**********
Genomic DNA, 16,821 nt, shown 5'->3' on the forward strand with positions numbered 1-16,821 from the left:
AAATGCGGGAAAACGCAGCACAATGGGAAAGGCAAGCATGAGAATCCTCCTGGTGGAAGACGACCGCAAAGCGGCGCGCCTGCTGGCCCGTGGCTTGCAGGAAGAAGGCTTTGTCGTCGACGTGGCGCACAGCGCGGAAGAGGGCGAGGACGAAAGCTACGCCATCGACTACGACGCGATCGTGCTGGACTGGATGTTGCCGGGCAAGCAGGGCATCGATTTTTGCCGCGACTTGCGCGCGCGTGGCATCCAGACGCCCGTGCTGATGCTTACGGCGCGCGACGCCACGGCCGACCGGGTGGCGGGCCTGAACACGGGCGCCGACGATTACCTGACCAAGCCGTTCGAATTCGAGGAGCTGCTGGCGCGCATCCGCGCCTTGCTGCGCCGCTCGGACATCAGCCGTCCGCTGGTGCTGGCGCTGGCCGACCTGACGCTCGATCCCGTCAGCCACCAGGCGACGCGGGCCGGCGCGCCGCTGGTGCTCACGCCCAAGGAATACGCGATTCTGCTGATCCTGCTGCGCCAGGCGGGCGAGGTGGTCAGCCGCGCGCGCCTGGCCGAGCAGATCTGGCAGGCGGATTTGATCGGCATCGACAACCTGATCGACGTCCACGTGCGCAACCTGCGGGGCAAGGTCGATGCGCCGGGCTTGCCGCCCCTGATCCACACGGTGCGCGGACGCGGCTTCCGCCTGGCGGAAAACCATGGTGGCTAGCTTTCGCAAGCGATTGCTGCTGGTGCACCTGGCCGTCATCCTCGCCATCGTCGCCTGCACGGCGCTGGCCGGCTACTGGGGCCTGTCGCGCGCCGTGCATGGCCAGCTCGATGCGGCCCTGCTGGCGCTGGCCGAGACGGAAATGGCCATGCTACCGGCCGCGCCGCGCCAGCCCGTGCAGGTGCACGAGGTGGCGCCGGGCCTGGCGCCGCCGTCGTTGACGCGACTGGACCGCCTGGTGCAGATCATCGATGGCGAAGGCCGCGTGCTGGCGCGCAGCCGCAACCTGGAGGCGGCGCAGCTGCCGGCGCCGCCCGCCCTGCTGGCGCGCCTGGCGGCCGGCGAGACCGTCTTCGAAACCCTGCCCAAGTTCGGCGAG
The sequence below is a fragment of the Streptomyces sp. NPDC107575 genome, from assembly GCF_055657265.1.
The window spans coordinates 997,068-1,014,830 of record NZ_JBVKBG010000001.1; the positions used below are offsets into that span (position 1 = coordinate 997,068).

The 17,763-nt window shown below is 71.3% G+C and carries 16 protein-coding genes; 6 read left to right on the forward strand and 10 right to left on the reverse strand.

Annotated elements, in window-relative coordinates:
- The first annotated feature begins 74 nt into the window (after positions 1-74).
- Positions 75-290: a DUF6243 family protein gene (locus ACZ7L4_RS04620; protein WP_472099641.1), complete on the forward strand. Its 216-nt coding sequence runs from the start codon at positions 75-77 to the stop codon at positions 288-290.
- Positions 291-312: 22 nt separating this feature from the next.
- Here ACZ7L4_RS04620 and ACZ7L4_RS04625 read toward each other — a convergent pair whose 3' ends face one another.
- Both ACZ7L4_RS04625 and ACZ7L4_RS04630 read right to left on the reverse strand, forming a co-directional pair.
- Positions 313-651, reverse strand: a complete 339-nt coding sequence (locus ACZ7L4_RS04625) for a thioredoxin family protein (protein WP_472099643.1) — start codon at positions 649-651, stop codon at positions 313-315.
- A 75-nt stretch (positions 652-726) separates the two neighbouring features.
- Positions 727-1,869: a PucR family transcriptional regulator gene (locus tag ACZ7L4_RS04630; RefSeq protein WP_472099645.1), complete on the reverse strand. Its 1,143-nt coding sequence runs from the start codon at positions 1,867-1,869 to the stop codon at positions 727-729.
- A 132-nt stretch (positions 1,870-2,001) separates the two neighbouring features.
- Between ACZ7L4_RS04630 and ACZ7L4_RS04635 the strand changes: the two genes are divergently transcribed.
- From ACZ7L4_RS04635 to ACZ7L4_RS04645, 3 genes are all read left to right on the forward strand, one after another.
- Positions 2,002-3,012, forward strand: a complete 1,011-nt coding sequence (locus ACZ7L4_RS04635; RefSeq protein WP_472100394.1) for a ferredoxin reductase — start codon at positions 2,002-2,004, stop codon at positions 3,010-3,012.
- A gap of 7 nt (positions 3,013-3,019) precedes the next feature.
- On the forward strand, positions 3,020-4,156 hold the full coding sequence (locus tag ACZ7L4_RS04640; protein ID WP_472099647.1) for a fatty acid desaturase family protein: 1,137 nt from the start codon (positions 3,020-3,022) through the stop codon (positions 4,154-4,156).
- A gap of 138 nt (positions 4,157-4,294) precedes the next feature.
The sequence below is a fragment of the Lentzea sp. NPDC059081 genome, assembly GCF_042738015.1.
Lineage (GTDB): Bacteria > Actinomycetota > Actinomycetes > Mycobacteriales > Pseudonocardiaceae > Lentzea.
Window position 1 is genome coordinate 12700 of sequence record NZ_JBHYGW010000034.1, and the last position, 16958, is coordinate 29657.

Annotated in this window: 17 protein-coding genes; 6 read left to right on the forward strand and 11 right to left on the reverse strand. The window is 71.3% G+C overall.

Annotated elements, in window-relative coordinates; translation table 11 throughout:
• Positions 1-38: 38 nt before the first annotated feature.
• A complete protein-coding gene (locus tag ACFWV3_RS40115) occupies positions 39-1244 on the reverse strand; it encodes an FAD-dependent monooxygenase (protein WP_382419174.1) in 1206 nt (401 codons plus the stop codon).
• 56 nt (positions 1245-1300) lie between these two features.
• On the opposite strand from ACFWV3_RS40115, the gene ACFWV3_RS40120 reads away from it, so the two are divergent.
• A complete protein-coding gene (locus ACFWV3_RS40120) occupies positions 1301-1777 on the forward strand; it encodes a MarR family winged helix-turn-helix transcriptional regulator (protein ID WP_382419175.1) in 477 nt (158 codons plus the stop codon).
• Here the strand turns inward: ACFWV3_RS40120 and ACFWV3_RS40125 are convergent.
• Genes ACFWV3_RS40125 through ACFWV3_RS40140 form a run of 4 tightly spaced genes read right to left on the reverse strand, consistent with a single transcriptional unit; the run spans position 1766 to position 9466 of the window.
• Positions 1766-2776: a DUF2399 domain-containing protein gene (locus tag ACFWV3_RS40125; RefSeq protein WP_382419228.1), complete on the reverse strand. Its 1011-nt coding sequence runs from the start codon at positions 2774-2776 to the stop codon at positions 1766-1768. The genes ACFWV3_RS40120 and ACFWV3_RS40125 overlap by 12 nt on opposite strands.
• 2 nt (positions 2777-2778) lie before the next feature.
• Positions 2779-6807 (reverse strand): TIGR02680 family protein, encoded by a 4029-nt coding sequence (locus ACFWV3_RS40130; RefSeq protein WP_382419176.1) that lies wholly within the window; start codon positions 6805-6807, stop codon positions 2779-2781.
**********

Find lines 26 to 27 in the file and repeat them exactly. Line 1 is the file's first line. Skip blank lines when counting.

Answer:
Annotated elements, in window-relative coordinates; translation table 11 throughout:
• Positions 1-38: 38 nt before the first annotated feature.